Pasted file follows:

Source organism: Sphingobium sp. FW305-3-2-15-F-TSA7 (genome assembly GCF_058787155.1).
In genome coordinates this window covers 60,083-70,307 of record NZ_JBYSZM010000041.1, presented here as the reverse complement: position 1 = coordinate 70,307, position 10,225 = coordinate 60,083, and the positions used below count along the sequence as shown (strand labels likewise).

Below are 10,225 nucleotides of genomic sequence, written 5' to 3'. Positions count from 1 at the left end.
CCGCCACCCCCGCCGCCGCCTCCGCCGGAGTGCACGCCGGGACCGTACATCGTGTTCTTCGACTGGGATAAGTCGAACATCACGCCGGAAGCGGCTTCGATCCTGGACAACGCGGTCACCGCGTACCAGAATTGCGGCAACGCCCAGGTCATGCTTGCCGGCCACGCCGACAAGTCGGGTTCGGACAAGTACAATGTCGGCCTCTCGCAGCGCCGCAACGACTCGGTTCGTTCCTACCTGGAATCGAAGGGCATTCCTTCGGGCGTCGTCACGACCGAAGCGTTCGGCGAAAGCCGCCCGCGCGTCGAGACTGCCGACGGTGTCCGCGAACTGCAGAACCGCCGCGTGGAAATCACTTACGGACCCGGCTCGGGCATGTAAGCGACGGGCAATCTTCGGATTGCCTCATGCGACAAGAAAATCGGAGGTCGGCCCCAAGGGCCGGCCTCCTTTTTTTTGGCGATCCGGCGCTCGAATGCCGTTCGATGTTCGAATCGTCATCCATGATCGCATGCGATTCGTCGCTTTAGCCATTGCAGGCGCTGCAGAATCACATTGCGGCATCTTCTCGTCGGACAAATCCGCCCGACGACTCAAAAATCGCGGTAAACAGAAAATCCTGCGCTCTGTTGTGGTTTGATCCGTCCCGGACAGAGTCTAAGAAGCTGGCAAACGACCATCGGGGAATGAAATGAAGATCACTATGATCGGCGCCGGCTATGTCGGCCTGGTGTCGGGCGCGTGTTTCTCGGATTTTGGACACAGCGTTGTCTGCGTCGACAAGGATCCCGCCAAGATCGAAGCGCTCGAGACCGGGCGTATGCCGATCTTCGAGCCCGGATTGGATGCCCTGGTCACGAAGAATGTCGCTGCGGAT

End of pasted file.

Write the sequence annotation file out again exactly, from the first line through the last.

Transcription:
Source organism: Sphingobium sp. FW305-3-2-15-F-TSA7 (genome assembly GCF_058787155.1).
In genome coordinates this window covers 60,083-70,307 of record NZ_JBYSZM010000041.1, presented here as the reverse complement: position 1 = coordinate 70,307, position 10,225 = coordinate 60,083, and the positions used below count along the sequence as shown (strand labels likewise).

Below are 10,225 nucleotides of genomic sequence, written 5' to 3'. Positions count from 1 at the left end.
CCGCCACCCCCGCCGCCGCCTCCGCCGGAGTGCACGCCGGGACCGTACATCGTGTTCTTCGACTGGGATAAGTCGAACATCACGCCGGAAGCGGCTTCGATCCTGGACAACGCGGTCACCGCGTACCAGAATTGCGGCAACGCCCAGGTCATGCTTGCCGGCCACGCCGACAAGTCGGGTTCGGACAAGTACAATGTCGGCCTCTCGCAGCGCCGCAACGACTCGGTTCGTTCCTACCTGGAATCGAAGGGCATTCCTTCGGGCGTCGTCACGACCGAAGCGTTCGGCGAAAGCCGCCCGCGCGTCGAGACTGCCGACGGTGTCCGCGAACTGCAGAACCGCCGCGTGGAAATCACTTACGGACCCGGCTCGGGCATGTAAGCGACGGGCAATCTTCGGATTGCCTCATGCGACAAGAAAATCGGAGGTCGGCCCCAAGGGCCGGCCTCCTTTTTTTTGGCGATCCGGCGCTCGAATGCCGTTCGATGTTCGAATCGTCATCCATGATCGCATGCGATTCGTCGCTTTAGCCATTGCAGGCGCTGCAGAATCACATTGCGGCATCTTCTCGTCGGACAAATCCGCCCGACGACTCAAAAATCGCGGTAAACAGAAAATCCTGCGCTCTGTTGTGGTTTGATCCGTCCCGGACAGAGTCTAAGAAGCTGGCAAACGACCATCGGGGAATGAAATGAAGATCACTATGATCGGCGCCGGCTATGTCGGCCTGGTGTCGGGCGCGTGTTTCTCGGATTTTGGACACAGCGTTGTCTGCGTCGACAAGGATCCCGCCAAGATCGAAGCGCTCGAGACCGGGCGTATGCCGATCTTCGAGCCCGGATTGGATGCCCTGGTCACGAAGAATGTCGCTGCGGAT